Apple to allow developers link to external websites for user payments

Move addresses a long-standing complaint and settles Japanese investigation

Apple has agreed to loosen payment restrictions on its App Store. Photograph: Chris Delmas/AFP via Getty Images

Apple has agreed to loosen payment restrictions on its App Store. Photograph: Chris Delmas/AFP via Getty Images


Apple will allow developers of some apps such as Netflix to link to external websites for payments by users, the second change it has announced to its system in a week.

The change, which will apply to so-called “reader” apps, addresses a long-standing App Store complaint and settles an investigation by Japan’s Fair Trade Commission. It will be applied globally and is expected to come into force in early 2022.

But the move will not affect games or in-app purchases, which will still need to use Apple’s in-app purchase system, paying the company a commission to do so.

Reader apps include magazines, newspapers, books, audio, music and video. These apps currently use Apple’s in-app purchase system. From next year, apps will be able to direct users to an external website to take out subscriptions or buy digital content.

A representative for Apple said it would take time to work through the details on how to implement the system in a way that would ensure security for users and safeguard their privacy.

Companies such as Netflix and Spotify have long complained that Apple doesn’t allow them to link to their web portals for users to sign up for their services. Apple has previously rejected or removed third-party applications that attempted to steer users to web-based alternative payment methods, and Netflix has simply declined to offer an in-app sign-up option as a result.

The latest news helps the company achieve a settlement with Japan’s regulator, which is now closing its investigation into the App Store.

“We have great respect for the Japan Fair Trade Commission and appreciate the work we’ve done together, which will help developers of reader apps make it easier for users to set up and manage their apps and services,” Phil Schiller, who oversees Apple’s App Store, said in a statement.

Policy changes

In-game spending accounts for more than half of App Store sales – $26 billion of $41.5 billion of consumer spending in the first half of this year, according to Sensor Tower – but is not affected by the latest policy changes. Subscription apps, which are most likely to benefit from Apple’s relaxing of rules for reader apps, accounted for less than 13 per cent of user spending over that period across the iOS App Store and Android Play Store.

The announcement comes at a time of rising regulatory scrutiny and criticism of the market dominance of Apple and Alphabet’s Google on mobile platforms. On Tuesday, a new Bill passed in South Korea that is set to force the two leading app store operators to allow users a choice of online payment methods. The first legislation of its kind, the Bill will become law when signed by president Moon Jae-in, and similar measures are under consideration by US politicians.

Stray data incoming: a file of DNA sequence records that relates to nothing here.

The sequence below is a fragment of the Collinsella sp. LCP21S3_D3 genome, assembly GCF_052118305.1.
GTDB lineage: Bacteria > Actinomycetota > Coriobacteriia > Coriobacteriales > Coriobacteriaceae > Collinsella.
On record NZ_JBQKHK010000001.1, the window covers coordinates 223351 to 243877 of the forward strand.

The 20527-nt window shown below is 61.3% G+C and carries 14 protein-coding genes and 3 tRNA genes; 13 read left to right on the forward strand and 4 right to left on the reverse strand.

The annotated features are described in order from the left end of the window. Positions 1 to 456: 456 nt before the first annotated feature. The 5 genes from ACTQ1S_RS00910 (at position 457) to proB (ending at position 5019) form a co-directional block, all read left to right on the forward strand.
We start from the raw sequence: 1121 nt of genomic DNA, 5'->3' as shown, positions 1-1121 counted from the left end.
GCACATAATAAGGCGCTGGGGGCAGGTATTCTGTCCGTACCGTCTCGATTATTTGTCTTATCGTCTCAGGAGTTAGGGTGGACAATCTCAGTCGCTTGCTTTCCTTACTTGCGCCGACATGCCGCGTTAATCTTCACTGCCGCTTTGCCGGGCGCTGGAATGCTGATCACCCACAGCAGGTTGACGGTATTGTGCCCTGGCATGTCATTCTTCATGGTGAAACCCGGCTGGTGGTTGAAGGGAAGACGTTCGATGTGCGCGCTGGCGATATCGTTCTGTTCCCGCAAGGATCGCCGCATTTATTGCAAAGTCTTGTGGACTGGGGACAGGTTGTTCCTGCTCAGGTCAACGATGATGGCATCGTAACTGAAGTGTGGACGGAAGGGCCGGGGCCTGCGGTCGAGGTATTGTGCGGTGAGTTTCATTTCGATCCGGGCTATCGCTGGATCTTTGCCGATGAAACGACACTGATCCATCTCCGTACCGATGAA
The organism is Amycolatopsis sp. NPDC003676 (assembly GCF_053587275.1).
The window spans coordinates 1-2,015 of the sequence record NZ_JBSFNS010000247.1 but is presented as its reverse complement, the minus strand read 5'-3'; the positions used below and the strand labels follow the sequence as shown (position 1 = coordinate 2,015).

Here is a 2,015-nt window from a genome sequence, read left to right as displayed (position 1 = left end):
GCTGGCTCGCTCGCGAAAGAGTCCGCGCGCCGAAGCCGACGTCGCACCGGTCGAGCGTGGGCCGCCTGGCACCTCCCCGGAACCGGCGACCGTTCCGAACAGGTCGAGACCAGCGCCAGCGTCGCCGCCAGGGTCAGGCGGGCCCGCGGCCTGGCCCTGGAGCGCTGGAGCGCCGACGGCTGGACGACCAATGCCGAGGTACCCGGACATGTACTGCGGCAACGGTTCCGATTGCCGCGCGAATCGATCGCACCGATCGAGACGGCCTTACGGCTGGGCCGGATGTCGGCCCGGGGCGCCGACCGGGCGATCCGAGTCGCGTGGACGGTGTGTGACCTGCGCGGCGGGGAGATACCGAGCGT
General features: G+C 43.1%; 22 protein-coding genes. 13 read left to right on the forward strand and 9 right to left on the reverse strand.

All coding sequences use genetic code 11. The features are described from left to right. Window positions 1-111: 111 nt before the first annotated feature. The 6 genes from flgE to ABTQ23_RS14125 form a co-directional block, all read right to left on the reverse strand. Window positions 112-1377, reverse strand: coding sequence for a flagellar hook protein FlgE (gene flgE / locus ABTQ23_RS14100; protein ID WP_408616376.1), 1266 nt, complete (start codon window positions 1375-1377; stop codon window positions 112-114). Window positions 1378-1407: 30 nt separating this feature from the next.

Last week, Apple said it would allow app developers tell customers about alternate payment methods through email and other channels, potentially avoiding the commission charged by the tech giant.

The change was part of a legal settlement with a group of app developers. The deal also saw Apple commit to keeping its commission rate for small developers at 15 per cent for at least three years, and expand the number of prices open to developers from the current 100 to 500 by the end of next year.

Apple’s change won’t resolve its legal dispute with Epic Games over in-app purchases in global hit Fortnite, which alone generated more than $1 billion of sales through Apple’s platform in its 30 months on the App Store. Epic wants to be able to handle in-app purchases directly, and the judge overseeing the legal case between the two companies has suggested that Apple compromise by making a change similar to the one announced for reader apps.

Improvement measures

A spokesman for Japan Fair Trade Commission (JFTC) said Apple’s voluntary improvement measures were sufficient to close its investigation. In Japan and South Korea, where companies such as Naver operate large businesses around web comics apps and payment services, the particular allowance from Apple may prove more impactful than in other global markets.

“Because developers of reader apps do not offer in-app digital goods and services for purchase, Apple agreed with the JFTC to let developers of these apps share a single link to their website to help users set up and manage their account,” Apple said in its statement. Apple is not allowing alternative payment systems within apps themselves, saying it will “help developers of reader apps protect users when they link them to an external website to make purchases.”

– Additional reporting: Bloomberg